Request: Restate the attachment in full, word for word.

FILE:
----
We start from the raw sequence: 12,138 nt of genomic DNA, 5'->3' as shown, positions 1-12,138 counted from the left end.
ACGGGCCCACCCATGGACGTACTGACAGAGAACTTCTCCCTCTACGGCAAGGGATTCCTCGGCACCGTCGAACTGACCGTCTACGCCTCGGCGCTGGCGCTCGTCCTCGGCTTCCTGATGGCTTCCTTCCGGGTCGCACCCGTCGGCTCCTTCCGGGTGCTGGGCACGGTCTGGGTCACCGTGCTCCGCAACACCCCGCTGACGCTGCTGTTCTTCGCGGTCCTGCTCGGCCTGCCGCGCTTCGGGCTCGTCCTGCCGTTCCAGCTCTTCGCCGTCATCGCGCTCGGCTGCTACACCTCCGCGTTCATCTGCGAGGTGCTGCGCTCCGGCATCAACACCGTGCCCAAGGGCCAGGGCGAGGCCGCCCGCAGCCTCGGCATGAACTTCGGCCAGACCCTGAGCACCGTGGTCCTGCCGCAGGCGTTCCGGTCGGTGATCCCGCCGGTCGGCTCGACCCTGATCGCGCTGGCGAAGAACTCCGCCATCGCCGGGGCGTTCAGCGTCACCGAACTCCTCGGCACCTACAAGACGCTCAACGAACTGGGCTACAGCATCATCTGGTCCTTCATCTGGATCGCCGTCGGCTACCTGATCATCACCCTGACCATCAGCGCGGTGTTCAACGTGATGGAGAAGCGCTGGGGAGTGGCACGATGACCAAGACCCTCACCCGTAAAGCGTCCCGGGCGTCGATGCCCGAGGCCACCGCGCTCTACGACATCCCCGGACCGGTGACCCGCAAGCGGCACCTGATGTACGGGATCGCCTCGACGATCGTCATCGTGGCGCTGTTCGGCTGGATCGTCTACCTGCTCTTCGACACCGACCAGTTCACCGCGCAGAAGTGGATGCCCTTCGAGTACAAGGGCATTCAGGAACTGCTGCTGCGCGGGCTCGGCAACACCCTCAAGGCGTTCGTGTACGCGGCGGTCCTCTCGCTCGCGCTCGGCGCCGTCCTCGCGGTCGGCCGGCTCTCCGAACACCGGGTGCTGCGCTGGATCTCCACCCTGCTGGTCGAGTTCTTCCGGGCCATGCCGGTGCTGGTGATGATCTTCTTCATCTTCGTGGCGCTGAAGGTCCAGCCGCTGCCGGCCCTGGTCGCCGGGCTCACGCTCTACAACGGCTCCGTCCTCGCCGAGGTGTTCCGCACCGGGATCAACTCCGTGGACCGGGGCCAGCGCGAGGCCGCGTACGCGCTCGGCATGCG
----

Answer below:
We start from the raw sequence: 12,138 nt of genomic DNA, 5'->3' as shown, positions 1-12,138 counted from the left end.
ACGGGCCCACCCATGGACGTACTGACAGAGAACTTCTCCCTCTACGGCAAGGGATTCCTCGGCACCGTCGAACTGACCGTCTACGCCTCGGCGCTGGCGCTCGTCCTCGGCTTCCTGATGGCTTCCTTCCGGGTCGCACCCGTCGGCTCCTTCCGGGTGCTGGGCACGGTCTGGGTCACCGTGCTCCGCAACACCCCGCTGACGCTGCTGTTCTTCGCGGTCCTGCTCGGCCTGCCGCGCTTCGGGCTCGTCCTGCCGTTCCAGCTCTTCGCCGTCATCGCGCTCGGCTGCTACACCTCCGCGTTCATCTGCGAGGTGCTGCGCTCCGGCATCAACACCGTGCCCAAGGGCCAGGGCGAGGCCGCCCGCAGCCTCGGCATGAACTTCGGCCAGACCCTGAGCACCGTGGTCCTGCCGCAGGCGTTCCGGTCGGTGATCCCGCCGGTCGGCTCGACCCTGATCGCGCTGGCGAAGAACTCCGCCATCGCCGGGGCGTTCAGCGTCACCGAACTCCTCGGCACCTACAAGACGCTCAACGAACTGGGCTACAGCATCATCTGGTCCTTCATCTGGATCGCCGTCGGCTACCTGATCATCACCCTGACCATCAGCGCGGTGTTCAACGTGATGGAGAAGCGCTGGGGAGTGGCACGATGACCAAGACCCTCACCCGTAAAGCGTCCCGGGCGTCGATGCCCGAGGCCACCGCGCTCTACGACATCCCCGGACCGGTGACCCGCAAGCGGCACCTGATGTACGGGATCGCCTCGACGATCGTCATCGTGGCGCTGTTCGGCTGGATCGTCTACCTGCTCTTCGACACCGACCAGTTCACCGCGCAGAAGTGGATGCCCTTCGAGTACAAGGGCATTCAGGAACTGCTGCTGCGCGGGCTCGGCAACACCCTCAAGGCGTTCGTGTACGCGGCGGTCCTCTCGCTCGCGCTCGGCGCCGTCCTCGCGGTCGGCCGGCTCTCCGAACACCGGGTGCTGCGCTGGATCTCCACCCTGCTGGTCGAGTTCTTCCGGGCCATGCCGGTGCTGGTGATGATCTTCTTCATCTTCGTGGCGCTGAAGGTCCAGCCGCTGCCGGCCCTGGTCGCCGGGCTCACGCTCTACAACGGCTCCGTCCTCGCCGAGGTGTTCCGCACCGGGATCAACTCCGTGGACCGGGGCCAGCGCGAGGCCGCGTACGCGCTCGGCATGCG